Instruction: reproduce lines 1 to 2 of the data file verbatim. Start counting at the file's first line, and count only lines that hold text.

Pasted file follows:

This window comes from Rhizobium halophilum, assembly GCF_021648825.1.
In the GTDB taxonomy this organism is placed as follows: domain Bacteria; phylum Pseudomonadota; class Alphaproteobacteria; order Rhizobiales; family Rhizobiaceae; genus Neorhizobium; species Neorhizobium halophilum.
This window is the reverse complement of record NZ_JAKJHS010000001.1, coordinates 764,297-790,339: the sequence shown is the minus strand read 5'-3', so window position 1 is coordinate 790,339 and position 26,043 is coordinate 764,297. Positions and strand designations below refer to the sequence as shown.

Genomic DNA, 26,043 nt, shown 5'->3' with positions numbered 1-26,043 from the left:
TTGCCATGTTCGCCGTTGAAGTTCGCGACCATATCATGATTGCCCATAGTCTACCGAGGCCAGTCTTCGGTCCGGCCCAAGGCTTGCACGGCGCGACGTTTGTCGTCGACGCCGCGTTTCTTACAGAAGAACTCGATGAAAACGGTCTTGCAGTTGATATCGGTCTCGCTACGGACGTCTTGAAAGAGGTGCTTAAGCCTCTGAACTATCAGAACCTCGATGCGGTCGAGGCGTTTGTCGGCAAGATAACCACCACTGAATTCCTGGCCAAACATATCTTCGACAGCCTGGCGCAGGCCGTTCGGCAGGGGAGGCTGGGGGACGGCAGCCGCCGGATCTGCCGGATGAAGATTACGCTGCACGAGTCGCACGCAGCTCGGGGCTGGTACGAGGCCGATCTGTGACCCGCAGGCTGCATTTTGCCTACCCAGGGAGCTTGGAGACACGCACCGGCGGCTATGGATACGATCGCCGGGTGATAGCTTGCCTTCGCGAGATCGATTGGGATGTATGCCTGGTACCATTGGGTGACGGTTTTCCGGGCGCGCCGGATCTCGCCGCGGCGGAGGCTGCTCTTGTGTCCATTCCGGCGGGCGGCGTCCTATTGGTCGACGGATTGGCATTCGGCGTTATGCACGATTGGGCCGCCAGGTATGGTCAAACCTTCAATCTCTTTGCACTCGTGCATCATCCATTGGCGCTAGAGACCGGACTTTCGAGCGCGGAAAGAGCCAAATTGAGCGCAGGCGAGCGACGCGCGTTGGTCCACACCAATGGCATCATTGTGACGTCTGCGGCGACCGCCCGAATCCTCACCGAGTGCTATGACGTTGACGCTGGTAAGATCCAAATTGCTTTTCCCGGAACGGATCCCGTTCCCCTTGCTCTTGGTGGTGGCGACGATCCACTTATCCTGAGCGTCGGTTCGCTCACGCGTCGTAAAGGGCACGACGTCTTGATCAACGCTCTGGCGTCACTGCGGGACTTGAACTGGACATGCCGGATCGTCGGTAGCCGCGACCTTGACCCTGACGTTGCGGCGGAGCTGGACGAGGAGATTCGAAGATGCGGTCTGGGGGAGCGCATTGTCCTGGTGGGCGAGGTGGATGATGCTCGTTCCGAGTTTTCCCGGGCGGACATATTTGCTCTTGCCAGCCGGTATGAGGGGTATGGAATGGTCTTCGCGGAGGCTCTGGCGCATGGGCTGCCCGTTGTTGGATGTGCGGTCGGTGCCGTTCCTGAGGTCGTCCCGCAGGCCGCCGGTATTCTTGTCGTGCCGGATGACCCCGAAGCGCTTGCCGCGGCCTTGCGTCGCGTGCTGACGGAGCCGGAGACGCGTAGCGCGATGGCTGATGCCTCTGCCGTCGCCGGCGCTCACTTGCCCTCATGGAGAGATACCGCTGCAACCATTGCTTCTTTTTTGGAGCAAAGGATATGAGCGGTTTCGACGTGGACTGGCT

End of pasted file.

This window comes from Rhizobium halophilum, assembly GCF_021648825.1.
In the GTDB taxonomy this organism is placed as follows: domain Bacteria; phylum Pseudomonadota; class Alphaproteobacteria; order Rhizobiales; family Rhizobiaceae; genus Neorhizobium; species Neorhizobium halophilum.